How to demonstrate trust in cybersecurity practices with organization leaders

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Chief information security officers working at high-profile enterprises know their jobs are as much about guarding their organization’s brand reputation and trust as they are about IT security.

But to ensure that trust, CISOs need to know whether their security investments are actually working, and that calls for having metrics that matter to senior management, according to a new report.

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Download the full report.

“It’s all about measurement,” says Home Depot CISO Stephen Ward, in remarks quoted in “The 2019 Trust Report,” released by Synack. “CISOs need a way to present security to their executive team and board in a way that clearly demonstrates and measures business risk to the organization. The executive team doesn’t want to talk about security — they want to talk about risk.”

The report provides CISOs with a framework for using data from their security programs to gain a clearer sense of their organization’s ability to withstand damaging cyberattacks — and communicate that ability to senior management more quickly, using a trust scoring system.

With Synack’s proprietary Attacker Resistance Score, CISOs have a way to gauge the level of effort or cost real-world attackers must exert to penetrate their systems. The score captures the severity and quantity of vulnerabilities discovered in individual assets and measures how efficiently an organization resolves identified issues. Those and other measures give CISOs greater ability to know where to prioritize their efforts, the report says.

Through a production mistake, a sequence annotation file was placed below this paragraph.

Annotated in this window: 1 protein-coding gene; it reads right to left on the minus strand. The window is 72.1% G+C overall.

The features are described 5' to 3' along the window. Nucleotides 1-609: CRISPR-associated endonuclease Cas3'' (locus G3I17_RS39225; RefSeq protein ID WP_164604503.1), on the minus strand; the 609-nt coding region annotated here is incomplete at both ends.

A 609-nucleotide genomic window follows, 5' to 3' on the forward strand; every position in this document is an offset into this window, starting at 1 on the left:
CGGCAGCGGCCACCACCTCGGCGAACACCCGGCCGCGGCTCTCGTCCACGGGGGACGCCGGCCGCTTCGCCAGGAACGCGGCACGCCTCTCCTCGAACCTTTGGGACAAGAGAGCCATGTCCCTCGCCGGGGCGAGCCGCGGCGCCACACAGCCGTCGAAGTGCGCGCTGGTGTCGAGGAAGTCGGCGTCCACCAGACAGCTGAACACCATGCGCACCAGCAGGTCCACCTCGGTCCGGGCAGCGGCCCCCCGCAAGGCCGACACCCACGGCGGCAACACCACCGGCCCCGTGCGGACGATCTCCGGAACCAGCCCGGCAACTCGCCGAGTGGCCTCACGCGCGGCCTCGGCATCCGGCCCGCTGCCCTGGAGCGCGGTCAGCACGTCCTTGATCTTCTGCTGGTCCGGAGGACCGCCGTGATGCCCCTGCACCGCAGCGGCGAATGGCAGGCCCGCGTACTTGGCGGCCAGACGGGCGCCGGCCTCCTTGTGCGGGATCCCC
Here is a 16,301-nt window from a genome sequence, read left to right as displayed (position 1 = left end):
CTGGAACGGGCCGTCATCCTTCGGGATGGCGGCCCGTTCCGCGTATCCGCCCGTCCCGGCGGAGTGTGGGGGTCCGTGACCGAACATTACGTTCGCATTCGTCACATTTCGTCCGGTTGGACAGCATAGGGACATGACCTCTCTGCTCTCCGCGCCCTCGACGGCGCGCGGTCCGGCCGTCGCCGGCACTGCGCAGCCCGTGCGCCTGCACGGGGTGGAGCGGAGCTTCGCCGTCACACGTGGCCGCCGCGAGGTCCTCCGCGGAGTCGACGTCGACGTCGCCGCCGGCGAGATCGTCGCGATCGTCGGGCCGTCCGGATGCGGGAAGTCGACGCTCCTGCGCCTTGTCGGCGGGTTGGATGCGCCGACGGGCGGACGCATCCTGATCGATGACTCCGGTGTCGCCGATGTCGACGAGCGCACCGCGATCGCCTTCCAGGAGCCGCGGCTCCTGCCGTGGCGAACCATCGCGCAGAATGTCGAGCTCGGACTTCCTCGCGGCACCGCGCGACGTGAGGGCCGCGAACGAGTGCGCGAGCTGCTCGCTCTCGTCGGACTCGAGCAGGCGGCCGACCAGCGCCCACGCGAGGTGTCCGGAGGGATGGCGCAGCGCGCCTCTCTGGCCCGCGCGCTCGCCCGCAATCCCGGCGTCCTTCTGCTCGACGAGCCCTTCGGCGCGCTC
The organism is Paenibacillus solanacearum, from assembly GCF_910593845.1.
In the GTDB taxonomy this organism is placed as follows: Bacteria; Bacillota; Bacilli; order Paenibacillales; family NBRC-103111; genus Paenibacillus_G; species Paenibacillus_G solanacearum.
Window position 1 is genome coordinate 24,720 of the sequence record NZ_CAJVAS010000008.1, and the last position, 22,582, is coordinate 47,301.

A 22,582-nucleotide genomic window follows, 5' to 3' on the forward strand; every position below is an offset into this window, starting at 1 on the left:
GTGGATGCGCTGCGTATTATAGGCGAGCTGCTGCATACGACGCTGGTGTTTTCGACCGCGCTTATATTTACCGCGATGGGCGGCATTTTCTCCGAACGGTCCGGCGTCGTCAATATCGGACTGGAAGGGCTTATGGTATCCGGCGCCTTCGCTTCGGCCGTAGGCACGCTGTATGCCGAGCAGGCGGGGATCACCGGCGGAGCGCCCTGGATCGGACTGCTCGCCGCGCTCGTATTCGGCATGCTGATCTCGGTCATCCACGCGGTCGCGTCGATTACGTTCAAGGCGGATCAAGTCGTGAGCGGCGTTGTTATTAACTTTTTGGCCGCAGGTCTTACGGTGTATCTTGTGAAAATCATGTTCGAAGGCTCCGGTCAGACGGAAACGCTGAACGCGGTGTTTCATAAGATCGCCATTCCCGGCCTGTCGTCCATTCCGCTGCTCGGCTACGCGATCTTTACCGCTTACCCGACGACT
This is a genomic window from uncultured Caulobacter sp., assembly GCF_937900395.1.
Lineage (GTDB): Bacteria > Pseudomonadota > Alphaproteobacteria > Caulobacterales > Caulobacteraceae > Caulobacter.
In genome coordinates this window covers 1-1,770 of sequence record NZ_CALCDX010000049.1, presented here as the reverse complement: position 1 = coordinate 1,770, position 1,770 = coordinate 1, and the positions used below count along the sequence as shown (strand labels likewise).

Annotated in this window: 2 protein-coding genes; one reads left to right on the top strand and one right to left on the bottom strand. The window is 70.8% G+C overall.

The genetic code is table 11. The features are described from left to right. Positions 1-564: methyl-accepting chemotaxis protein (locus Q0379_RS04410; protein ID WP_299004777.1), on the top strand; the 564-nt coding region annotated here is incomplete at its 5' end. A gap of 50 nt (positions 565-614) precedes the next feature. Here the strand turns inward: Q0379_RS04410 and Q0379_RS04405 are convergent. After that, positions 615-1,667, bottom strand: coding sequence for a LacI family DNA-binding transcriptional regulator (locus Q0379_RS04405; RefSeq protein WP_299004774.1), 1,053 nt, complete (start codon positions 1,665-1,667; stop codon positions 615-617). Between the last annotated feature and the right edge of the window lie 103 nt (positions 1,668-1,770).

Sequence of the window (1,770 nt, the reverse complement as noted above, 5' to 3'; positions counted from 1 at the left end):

The report provides a snapshot of how well organizations are performing across nine industry sectors, based on thousands of crowdsourced penetration tests and vulnerability assessments conducted by Synack. The organizations represented in Synack’s research include globally leading financial services, retail and health care firms, as well as a significant number of U.S. government agencies.

The Attacker Resistance Score tracks testing from Synack’s Red Team, a global network of white-hat hackers, and AI technology that continuously probes and tests an organization’s defenses. Synack generates a score between 0 and 100 for every asset, assessment and organization; the higher an organization’s score, the higher its attacker resistance.

Among other findings in Synack’s global research: Organizations using crowdsourced penetration testing over a two-year period consistently have an Attacker Resistance Score up to 200 percent higher than those that are either not using a crowdsourced approach, or having done so for less than one year.

And those organizations which conduct security testing continuously have 43 percent higher Attacker Resistance Scores on average than those that test on a point-in-time basis.

Additionally, the findings indicate the severity of attacks among the organization surveyed in the report declined at a compounded annual growth rate of 4 percent over the past two years. This aligns with security teams’ ability to find vulnerabilities earlier and reduce the severity of their impact.

“Historically, [benchmarking] has been extremely difficult to do, but the Attacker Resistance Score has presented CISOs with a new tool and opportunity,” said Synack co-founder and CEO Jay Kaplan in the report. “When you have a quantifiable measure, you can then start to improve your situation.”

The report suggests that a crowdsourced approach to penetration testing can offer organizations the scale and diversity of a global hacker network, while also providing unique insights, analytics and remediation advice.

Read the full report to see the findings from the cybersecurity study and to learn more about industry best practices and benchmarking tools that help increase cyberthreat awareness

This article was produced by CyberScoop for, and sponsored by, Synack.

-In this Story-

artificial intelligence (AI), Content Syndication, cyberthreats, penetration testing, security audit, security controls, Sponsored Content, Synack, vulnerability remediation, white-hat hackers
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